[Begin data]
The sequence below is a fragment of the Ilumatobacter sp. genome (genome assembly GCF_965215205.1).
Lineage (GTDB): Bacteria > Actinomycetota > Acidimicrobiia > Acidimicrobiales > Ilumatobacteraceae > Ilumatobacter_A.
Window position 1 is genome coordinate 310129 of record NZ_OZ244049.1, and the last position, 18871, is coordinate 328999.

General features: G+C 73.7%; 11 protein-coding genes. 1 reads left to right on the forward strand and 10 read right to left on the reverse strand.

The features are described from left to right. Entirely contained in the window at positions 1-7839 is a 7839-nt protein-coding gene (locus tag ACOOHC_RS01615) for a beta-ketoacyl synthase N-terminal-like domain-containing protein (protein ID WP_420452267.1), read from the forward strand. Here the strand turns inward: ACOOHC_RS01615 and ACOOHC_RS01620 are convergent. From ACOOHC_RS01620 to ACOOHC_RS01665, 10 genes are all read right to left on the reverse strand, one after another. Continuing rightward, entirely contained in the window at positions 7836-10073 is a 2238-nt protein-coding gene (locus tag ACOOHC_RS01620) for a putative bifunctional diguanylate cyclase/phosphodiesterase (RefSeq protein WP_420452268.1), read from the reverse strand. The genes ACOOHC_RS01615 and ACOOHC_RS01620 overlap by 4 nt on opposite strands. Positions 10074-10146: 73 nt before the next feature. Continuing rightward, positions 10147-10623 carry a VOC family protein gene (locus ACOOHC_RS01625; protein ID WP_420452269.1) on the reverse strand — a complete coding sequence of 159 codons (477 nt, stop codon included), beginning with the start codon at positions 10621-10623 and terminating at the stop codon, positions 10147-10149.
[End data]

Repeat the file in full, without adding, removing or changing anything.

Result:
The sequence below is a fragment of the Ilumatobacter sp. genome (genome assembly GCF_965215205.1).
Lineage (GTDB): Bacteria > Actinomycetota > Acidimicrobiia > Acidimicrobiales > Ilumatobacteraceae > Ilumatobacter_A.
Window position 1 is genome coordinate 310129 of record NZ_OZ244049.1, and the last position, 18871, is coordinate 328999.

General features: G+C 73.7%; 11 protein-coding genes. 1 reads left to right on the forward strand and 10 read right to left on the reverse strand.

The features are described from left to right. Entirely contained in the window at positions 1-7839 is a 7839-nt protein-coding gene (locus tag ACOOHC_RS01615) for a beta-ketoacyl synthase N-terminal-like domain-containing protein (protein ID WP_420452267.1), read from the forward strand. Here the strand turns inward: ACOOHC_RS01615 and ACOOHC_RS01620 are convergent. From ACOOHC_RS01620 to ACOOHC_RS01665, 10 genes are all read right to left on the reverse strand, one after another. Continuing rightward, entirely contained in the window at positions 7836-10073 is a 2238-nt protein-coding gene (locus tag ACOOHC_RS01620) for a putative bifunctional diguanylate cyclase/phosphodiesterase (RefSeq protein WP_420452268.1), read from the reverse strand. The genes ACOOHC_RS01615 and ACOOHC_RS01620 overlap by 4 nt on opposite strands. Positions 10074-10146: 73 nt before the next feature. Continuing rightward, positions 10147-10623 carry a VOC family protein gene (locus ACOOHC_RS01625; protein ID WP_420452269.1) on the reverse strand — a complete coding sequence of 159 codons (477 nt, stop codon included), beginning with the start codon at positions 10621-10623 and terminating at the stop codon, positions 10147-10149.